Last spring, as COVID-19 emerged in the Philadelphia area, many parents and caregivers found themselves having to manage both full-time childcare and full-time oversight of their children's education, without the benefit of their regular support systems and the structure of in-person school. Recognizing the challenging position in which many GFS parents found themselves—particularly those with young children—GFS made a commitment to parents of students in preschool through grade 2 to provide free at-home support in the fall for those who chose to learn remotely and in the event that the school transitions to fully remote. The Learning Guide program was piloted in the summer and so far has been very beneficial to our young students this school year. 

Using information collected during a Learning Guide Pilot Program that ran during GFS's virtual summer camps, the Auxiliary Programming team launched the first phase of the program in September, dispatching 20 guides to work in person with students whose families had made the difficult choice to not send them back to campus at the start of the school year. It soon became evident that the students were benefitting immensely from having had the opportunity to work side-by-side with an adult who is not their parent. As one parent described,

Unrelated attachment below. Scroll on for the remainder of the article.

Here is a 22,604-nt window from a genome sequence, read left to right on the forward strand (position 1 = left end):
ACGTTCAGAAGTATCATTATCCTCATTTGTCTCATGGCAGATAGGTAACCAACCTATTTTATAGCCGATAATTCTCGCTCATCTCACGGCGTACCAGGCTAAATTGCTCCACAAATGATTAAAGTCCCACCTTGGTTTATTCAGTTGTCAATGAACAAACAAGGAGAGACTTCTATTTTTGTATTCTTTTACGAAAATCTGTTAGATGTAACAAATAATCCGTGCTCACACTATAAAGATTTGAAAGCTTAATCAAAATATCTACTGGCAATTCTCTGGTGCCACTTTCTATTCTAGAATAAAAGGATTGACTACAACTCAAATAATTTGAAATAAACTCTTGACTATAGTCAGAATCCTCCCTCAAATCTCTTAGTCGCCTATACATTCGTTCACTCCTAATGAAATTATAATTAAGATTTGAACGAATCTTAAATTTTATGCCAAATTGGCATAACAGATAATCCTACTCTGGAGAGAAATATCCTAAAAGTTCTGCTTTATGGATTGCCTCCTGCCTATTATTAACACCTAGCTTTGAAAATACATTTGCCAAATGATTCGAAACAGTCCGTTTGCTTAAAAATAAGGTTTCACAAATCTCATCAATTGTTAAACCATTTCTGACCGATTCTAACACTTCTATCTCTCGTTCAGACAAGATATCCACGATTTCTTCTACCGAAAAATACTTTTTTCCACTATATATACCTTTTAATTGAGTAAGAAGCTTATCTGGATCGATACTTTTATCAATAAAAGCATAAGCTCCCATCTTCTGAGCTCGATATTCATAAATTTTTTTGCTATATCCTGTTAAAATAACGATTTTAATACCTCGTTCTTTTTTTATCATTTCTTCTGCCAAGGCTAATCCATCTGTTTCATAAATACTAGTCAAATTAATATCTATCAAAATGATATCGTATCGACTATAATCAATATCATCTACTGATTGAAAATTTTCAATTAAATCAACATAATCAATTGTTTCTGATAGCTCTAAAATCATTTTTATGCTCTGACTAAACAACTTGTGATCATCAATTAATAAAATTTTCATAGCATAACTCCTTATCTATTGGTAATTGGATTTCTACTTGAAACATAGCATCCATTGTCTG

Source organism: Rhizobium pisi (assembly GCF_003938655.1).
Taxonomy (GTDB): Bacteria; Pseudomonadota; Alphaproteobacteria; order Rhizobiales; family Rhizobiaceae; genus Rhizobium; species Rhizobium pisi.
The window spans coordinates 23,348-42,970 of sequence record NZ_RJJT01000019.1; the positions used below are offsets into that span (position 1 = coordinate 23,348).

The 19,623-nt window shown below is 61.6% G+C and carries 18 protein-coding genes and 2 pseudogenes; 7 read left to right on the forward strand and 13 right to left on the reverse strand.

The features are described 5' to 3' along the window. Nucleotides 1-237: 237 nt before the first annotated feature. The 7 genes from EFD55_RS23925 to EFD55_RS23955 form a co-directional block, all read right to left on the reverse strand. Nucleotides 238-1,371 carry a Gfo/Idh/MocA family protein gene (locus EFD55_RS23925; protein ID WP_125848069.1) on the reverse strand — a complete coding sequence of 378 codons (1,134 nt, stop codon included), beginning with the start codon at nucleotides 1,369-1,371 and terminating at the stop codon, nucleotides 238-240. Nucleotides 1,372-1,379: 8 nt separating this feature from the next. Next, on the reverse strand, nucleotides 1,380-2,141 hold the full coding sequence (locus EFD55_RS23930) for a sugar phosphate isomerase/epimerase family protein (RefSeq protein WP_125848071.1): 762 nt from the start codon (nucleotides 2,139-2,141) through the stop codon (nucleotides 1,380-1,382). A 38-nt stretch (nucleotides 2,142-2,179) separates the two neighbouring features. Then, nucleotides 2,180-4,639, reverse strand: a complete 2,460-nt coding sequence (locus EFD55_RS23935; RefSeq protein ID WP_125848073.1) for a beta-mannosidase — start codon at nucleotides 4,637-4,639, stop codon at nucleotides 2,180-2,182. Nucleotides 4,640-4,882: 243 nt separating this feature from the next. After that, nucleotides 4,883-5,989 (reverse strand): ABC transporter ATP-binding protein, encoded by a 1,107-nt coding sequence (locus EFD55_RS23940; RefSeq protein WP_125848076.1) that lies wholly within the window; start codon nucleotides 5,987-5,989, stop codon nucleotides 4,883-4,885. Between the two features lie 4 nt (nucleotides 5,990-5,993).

"We are thrilled to have Nigel as our James' learning guide. To say it is a life-saving experience is an understatement. James bonded with Nigel so well from week 1. I am constantly impressed by the creativity of games they play together, by the knowledge they share with each other, and by the patience Nigel has to solve any challenges related to remote learning. To see James is so engaged and interested in learning, both from his online cohort/in classroom teachers, and from Nigal, gives us the confidence to continue the stay-at-home arrangement for Nov-Dec." - Parent of second grader James 

Learning Guides and their students, or "Tiger Buddies," have created wonderful bonds over the course of the last three months. Working with students on asynchronous activities, playing games during recess, and keeping children engaged during live Zoom lessons, Learning Guides have helped give GFS students a semblance of the social stimulation, excitement, and structure of "normal" school. 

In the event of a shift to fully remote school, Betsy Neiva, Director of Auxiliary Programs, and her team, organized a comprehensive plan, which included recruiting and hiring 70 potential guides, organizing group learning pods based on age and location, and training participants.  Given the uncertainty surrounding COVID-19 in Philadelphia and in the United States, Betsy and her team are fully prepared for a potential shift to school-wide remote learning with a battalion of over 65 talented, highly motivated and profoundly invested Learning Guides, who will step in and provide much-needed support to parents, teachers, and young students as they navigate an unprecedented moment in their educational careers.

While this novel program has been complex to implement, the school recognizes its immense value, which can be shared, replicated, and adapted for other educational settings in the future. Thanks to Betsy, Stacey Cromley, and Isabel Schmidt '16!